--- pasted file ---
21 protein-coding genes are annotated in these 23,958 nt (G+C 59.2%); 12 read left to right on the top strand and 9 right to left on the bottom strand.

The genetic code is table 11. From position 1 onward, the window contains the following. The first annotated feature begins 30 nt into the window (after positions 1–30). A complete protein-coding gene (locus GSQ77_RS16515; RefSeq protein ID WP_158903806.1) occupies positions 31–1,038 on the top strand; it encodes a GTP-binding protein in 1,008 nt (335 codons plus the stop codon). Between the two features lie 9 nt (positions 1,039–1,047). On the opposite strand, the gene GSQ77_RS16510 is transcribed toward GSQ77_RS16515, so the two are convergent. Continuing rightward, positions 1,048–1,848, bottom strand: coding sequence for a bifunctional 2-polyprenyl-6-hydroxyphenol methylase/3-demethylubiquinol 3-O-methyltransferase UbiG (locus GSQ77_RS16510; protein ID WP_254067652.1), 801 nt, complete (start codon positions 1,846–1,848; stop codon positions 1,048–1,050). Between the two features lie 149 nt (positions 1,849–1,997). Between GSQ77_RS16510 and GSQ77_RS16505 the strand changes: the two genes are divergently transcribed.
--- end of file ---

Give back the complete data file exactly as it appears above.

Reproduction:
21 protein-coding genes are annotated in these 23,958 nt (G+C 59.2%); 12 read left to right on the top strand and 9 right to left on the bottom strand.

The genetic code is table 11. From position 1 onward, the window contains the following. The first annotated feature begins 30 nt into the window (after positions 1–30). A complete protein-coding gene (locus GSQ77_RS16515; RefSeq protein ID WP_158903806.1) occupies positions 31–1,038 on the top strand; it encodes a GTP-binding protein in 1,008 nt (335 codons plus the stop codon). Between the two features lie 9 nt (positions 1,039–1,047). On the opposite strand, the gene GSQ77_RS16510 is transcribed toward GSQ77_RS16515, so the two are convergent. Continuing rightward, positions 1,048–1,848, bottom strand: coding sequence for a bifunctional 2-polyprenyl-6-hydroxyphenol methylase/3-demethylubiquinol 3-O-methyltransferase UbiG (locus GSQ77_RS16510; protein ID WP_254067652.1), 801 nt, complete (start codon positions 1,846–1,848; stop codon positions 1,048–1,050). Between the two features lie 149 nt (positions 1,849–1,997). Between GSQ77_RS16510 and GSQ77_RS16505 the strand changes: the two genes are divergently transcribed.